The penniless cannot afford the crippling costs of legal assistance and must rely solely on the free legal assistance provided by the state, which may be of low quality. The procuration of valuable evidence, tracing witnesses and access to appeals is far,far beyond their means. Alas, the acquisition of bail is a utopian, pie- in-the-sky fantasy for the pauperized.
Migrants are also subject to anguish and face much opposition. The judiciary, police force, investigators and the general population regard immigrants with contempt and disdain. Such spiteful and petty opinions influence the verdict adversely. Migrants who are entangled in the intricate fibres of the legal system, face innumerable obstacles such as: unfamiliarity with legal procedures, ignorance of their fundamental rights, financial demarcation and antagonistic public opinion.
Capital Punishment: Overtly Tyrannical?
Islamic states are infamous for their harsh and remorseless implementation of the guillotine as appropriate punishment. Sharia Law condemns apostasy from Islam, murder, rape, adultery and homosexuality, witchcraft and publishing pornography.
There is some justification for inflicting the death penalty on callous murderers and rapists; however, it is abhorrent that apostasy from Islam, adultery and homosexuality be deemed offences! The free will to embrace a particular religious school or renounce religion altogether must be contingent on the choice of an individual. One cannot repress one's sexual identity and to do so, would be destructive. The domination of the individual choices by the government is a recipe for totalitarianism and disaster.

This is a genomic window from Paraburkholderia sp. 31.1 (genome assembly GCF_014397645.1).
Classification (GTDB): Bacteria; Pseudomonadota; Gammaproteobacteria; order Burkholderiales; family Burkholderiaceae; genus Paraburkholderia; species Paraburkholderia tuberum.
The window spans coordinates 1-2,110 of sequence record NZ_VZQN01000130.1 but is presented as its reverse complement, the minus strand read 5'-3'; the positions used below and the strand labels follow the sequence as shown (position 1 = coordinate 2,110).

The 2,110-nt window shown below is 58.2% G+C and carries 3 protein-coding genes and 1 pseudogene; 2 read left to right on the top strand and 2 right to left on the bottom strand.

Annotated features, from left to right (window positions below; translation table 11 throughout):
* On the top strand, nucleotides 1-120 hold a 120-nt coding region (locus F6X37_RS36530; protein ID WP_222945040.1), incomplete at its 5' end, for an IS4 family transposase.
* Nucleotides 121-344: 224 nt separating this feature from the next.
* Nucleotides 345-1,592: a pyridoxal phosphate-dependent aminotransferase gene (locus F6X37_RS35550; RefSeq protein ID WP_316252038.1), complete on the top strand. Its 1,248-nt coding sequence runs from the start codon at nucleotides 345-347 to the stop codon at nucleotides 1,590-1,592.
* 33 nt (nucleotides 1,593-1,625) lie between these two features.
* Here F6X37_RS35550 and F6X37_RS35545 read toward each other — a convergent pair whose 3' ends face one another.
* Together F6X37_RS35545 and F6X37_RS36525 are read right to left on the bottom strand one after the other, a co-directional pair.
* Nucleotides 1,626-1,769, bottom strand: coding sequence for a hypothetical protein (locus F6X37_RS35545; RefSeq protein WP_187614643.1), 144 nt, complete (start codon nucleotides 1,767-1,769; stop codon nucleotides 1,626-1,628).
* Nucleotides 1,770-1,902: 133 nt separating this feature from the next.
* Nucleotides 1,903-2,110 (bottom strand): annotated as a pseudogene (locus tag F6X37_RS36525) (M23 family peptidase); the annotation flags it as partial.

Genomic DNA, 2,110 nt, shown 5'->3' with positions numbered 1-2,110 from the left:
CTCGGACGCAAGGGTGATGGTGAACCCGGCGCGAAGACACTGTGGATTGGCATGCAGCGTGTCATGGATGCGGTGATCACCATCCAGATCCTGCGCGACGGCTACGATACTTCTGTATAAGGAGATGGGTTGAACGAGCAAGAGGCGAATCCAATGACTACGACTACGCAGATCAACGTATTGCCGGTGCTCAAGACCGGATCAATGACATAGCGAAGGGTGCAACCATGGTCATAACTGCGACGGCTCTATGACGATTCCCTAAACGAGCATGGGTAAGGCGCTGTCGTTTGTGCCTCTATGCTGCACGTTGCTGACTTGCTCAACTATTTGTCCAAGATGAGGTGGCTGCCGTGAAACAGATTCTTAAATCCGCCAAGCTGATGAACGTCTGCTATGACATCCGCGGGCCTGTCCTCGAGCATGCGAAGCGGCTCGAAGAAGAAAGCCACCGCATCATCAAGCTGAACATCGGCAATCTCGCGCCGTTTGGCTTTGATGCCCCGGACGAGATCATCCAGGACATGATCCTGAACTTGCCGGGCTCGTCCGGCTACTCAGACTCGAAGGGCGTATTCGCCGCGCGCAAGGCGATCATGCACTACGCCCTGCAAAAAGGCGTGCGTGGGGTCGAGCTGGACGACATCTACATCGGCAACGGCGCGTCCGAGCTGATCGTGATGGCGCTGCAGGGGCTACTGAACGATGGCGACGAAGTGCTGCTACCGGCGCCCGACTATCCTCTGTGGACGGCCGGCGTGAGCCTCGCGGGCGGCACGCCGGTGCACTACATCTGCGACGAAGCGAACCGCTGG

Whilst Islam remains firmly retentionist, there is a small but growing abolitionist Islamic view. Their argument is:
1)The Ulamas,(the scholars of Islamic Law, constitution and theology), do not always agree on the interpretation or the authenticity of the sacred texts. Neither do they agree on the social context in which these texts should be applied.
2)Sharia law is often used by repressive and orthodox powers that suppress women and the impoverished.
3)There are incidents of states summarily executing those who are accused whilst denying them access to a lawyer. These acts are totally contradictory to the concept of Islamic justice.
Death penalty: A tool for power?